New Study Finds That Eating Just A Little Less May Have Big Health Benefits
What would happen if you cut your daily food intake by just 15 percent? According to a new study published in Cell Press, quite a lot. The study took a careful look at exactly what happened when a group of healthy, non-obese adults cut 15 percent of their daily food intake over a two-year period.
By the end of the study, which was the first randomized controlled trial on the metabolic impact of food restriction conducted on non-obese humans, researchers found that participants lost an average of almost 20 pounds over that time period without any adverse health effects, like period loss, anemia, or bone density loss. Participants also saw a decrease in systemic oxidative stress, thus decreasing the risk of Alzheimer's, Parkinson's, cancer, diabetes, and more.
"Restricting calories can slow your basal metabolism, and if by-products of metabolism accelerate aging processes, calorie restriction sustained over several years may help to decrease risk for chronic disease and prolong life," lead study author Leanne M. Redman, associate professor of clinical sciences at Pennington Biomedical Research in Baton Rouge, Louisiana, explained.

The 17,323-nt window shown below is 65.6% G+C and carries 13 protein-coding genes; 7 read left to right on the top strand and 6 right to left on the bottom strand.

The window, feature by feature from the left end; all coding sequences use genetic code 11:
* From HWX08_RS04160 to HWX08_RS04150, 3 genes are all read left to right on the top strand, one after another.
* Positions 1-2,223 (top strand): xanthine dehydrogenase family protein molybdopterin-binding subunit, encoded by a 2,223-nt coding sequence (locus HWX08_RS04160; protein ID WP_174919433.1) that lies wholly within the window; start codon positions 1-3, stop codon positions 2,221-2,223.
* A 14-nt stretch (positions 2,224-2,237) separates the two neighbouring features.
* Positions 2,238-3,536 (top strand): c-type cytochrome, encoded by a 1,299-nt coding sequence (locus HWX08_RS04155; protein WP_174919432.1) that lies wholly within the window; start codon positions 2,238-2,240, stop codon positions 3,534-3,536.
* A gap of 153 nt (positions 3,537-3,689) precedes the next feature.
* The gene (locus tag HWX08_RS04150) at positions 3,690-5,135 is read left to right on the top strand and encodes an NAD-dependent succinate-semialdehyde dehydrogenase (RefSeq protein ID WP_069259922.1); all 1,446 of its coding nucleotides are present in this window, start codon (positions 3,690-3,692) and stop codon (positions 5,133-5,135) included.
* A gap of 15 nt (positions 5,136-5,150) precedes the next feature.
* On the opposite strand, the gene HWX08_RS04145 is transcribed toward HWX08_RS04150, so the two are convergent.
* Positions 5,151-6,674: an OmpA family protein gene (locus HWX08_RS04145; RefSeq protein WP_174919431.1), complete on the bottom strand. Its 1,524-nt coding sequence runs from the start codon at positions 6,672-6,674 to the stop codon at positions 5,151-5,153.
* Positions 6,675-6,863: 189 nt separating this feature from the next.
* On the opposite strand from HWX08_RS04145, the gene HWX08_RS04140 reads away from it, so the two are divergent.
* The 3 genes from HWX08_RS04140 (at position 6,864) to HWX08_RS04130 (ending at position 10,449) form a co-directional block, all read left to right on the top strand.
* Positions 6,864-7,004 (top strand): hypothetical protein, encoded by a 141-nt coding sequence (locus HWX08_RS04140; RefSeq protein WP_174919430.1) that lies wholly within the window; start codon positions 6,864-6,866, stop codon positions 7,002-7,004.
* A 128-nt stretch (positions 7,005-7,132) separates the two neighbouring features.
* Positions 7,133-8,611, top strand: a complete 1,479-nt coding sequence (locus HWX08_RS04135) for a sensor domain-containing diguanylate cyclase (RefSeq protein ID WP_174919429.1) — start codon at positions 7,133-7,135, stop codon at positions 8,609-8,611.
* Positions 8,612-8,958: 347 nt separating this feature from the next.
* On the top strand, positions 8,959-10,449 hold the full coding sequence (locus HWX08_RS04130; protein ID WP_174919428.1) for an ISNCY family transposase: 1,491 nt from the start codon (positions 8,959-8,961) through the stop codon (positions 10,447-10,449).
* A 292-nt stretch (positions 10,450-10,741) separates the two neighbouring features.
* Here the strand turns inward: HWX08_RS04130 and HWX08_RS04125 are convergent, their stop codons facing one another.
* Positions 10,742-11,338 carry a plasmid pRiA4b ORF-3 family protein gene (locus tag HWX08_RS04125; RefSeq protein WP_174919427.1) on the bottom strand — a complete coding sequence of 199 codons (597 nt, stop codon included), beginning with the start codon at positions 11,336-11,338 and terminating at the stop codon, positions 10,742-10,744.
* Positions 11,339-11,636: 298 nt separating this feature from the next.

This isn't the first time food restriction has been studied as a mode of preventing the adverse effects of aging. One of the reasons intermittent fasting is so popular, for example, is because it typically leads to a lower food intake level overall, which has been shown to increase life span. "When you fast, it gives your cells the ability to detox and recycle, so your body can slow down aging and even prevent age-related diseases," explains celebrity nutritionist and mbg class instructor JJ Virgin.
So what's the harm in eliminating few snacks here and there? It might just save your life.
Want more ideas for how to slow down the aging process? Here's what your food choices have to do with that.
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